PassiveDNS in Go
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gopassivedns

Network-based DNS logging in Go

Summary

A network-capture based DNS logger, inspired by https://github.com/gamelinux/passivedns. It uses gopacket to deal with libpcap and packet processing. It outputs JSON logs. It is intended to deal with high volume query capture in environments with anywhewre from one to hundreds of DNS resolvers.

Why not use PassiveDNS from gamelinux?

It's a good choice. I built this because I believe tasks like involving processing large amounts of untrusted data with lots of poorly documented corner cases should be handled by a managed runtime to prevent memory corruption-style attacks. I have deployed PassiveDNS in several orgs, and I built gopassivedns to solve a few specific pain points I observed: I needed to insturment a lot of locations, a needed to scale the storage layer to handle a LOT of lookups and I wanted a test suite with good coverage around all the DNS edge cases.

Why not use Bro (or insert other DNS logging IDS here)?

Also a good choice. Systems like Bro are generally deployed on network egresses, which has the consequence of masking the real source of the lookup behind your recursive resolvers. This means you generally need to deploy Bro and do resolver query logging (assuming you can), and integrate logs from both of those into a central logging system to track a lookup back to a client. gopassivedns was designed to be deployed on your resolvers with no resolver config changes and/or on your network egresses, log centrally via a reliable protocol and parse simply into any log system.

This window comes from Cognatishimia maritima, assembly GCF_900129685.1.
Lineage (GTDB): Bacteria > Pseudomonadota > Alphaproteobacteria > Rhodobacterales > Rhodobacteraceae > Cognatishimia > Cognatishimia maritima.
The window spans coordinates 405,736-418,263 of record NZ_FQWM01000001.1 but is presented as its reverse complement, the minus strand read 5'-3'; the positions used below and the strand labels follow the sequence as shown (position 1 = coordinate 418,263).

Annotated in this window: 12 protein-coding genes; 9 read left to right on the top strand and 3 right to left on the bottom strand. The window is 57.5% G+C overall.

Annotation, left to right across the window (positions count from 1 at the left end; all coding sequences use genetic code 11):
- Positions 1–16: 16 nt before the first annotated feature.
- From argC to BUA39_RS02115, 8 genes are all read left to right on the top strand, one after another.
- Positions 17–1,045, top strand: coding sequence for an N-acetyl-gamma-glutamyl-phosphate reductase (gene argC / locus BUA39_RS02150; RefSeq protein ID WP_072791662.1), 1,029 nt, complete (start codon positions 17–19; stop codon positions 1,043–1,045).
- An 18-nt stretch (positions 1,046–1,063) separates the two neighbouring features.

Why not just use resolver query logging?

Resolver support for query logging, including both the question and answer is spotty at best. One of the most-deployed DNS servers, BIND, doesn't support it at all. Others, like Windows DNS, have really horrible log formats. Additionally, network-based logging will catch queries sent directly to remote servers (e.g. Google DNS) from your clients.

Usage

Configuration options can be specified as environment variables, in a .env file on on the command line. The priority is command line flags, .env file, and finally variables already defined in the environment. Configuration options are as below

  • -dev [device] network device for capture (ENV: PDNS_DEV)
  • -fluentd_socket [socket] Path to Fluentd unix socket used for logging in messagepack format (ENV: PDNS_FLUENTD_SOCKET)
  • -bpf [bpf filter] BPF filter for capture (default: port 53) (ENV: PDNS_BPF)
  • -pcap [file] pcap file to process (ENV: PDNS_PCAP_FILE)
  • -logfile [file] log file for DNS lookups (suggested for small deployment or debugging only) (ENV: PDNS_LOG_FILE)
  • -logMaxAge max age of a log file before rotation, in days (default: 28) (ENV: PDNS_LOG_AGE)
  • -logMaxBackups max number of files kept after rotation (default: 3) (ENV: PDNS_LOG_BACKUP)
  • -logMaxSize max size of log file before rotation, in MB (default: 100) (ENV: PDNS_LOG_SIZE)
  • -quiet don't log DNS lookups to STDOUT (ENV: PDNS_QUIET)
  • -debug enable debug logging to STDOUT (ENV: PDNS_DEBUG)
  • -gc_age [num] age at which incomplete connections should be garbage collected (default: -1m) (ENV: PDNS_GC_AGE)